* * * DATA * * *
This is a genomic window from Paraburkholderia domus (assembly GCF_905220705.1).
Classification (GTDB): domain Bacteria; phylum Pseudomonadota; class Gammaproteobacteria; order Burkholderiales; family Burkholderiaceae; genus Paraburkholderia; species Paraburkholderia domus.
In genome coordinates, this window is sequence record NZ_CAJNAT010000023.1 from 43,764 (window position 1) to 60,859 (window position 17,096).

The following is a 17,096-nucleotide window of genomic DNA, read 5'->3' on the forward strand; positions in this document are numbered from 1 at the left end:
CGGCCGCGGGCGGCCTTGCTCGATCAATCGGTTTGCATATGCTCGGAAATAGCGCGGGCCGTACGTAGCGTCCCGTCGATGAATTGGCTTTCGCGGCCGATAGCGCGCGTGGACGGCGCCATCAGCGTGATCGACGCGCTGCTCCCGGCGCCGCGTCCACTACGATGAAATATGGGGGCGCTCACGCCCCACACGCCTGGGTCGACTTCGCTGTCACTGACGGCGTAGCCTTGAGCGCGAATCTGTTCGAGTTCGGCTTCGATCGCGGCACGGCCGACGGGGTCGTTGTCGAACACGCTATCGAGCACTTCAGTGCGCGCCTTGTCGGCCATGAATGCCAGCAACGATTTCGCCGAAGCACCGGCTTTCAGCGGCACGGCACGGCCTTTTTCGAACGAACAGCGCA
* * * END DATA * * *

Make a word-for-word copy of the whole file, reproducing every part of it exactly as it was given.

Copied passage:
This is a genomic window from Paraburkholderia domus (assembly GCF_905220705.1).
Classification (GTDB): domain Bacteria; phylum Pseudomonadota; class Gammaproteobacteria; order Burkholderiales; family Burkholderiaceae; genus Paraburkholderia; species Paraburkholderia domus.
In genome coordinates, this window is sequence record NZ_CAJNAT010000023.1 from 43,764 (window position 1) to 60,859 (window position 17,096).

The following is a 17,096-nucleotide window of genomic DNA, read 5'->3' on the forward strand; positions in this document are numbered from 1 at the left end:
CGGCCGCGGGCGGCCTTGCTCGATCAATCGGTTTGCATATGCTCGGAAATAGCGCGGGCCGTACGTAGCGTCCCGTCGATGAATTGGCTTTCGCGGCCGATAGCGCGCGTGGACGGCGCCATCAGCGTGATCGACGCGCTGCTCCCGGCGCCGCGTCCACTACGATGAAATATGGGGGCGCTCACGCCCCACACGCCTGGGTCGACTTCGCTGTCACTGACGGCGTAGCCTTGAGCGCGAATCTGTTCGAGTTCGGCTTCGATCGCGGCACGGCCGACGGGGTCGTTGTCGAACACGCTATCGAGCACTTCAGTGCGCGCCTTGTCGGCCATGAATGCCAGCAACGATTTCGCCGAAGCACCGGCTTTCAGCGGCACGGCACGGCCTTTTTCGAACGAACAGCGCA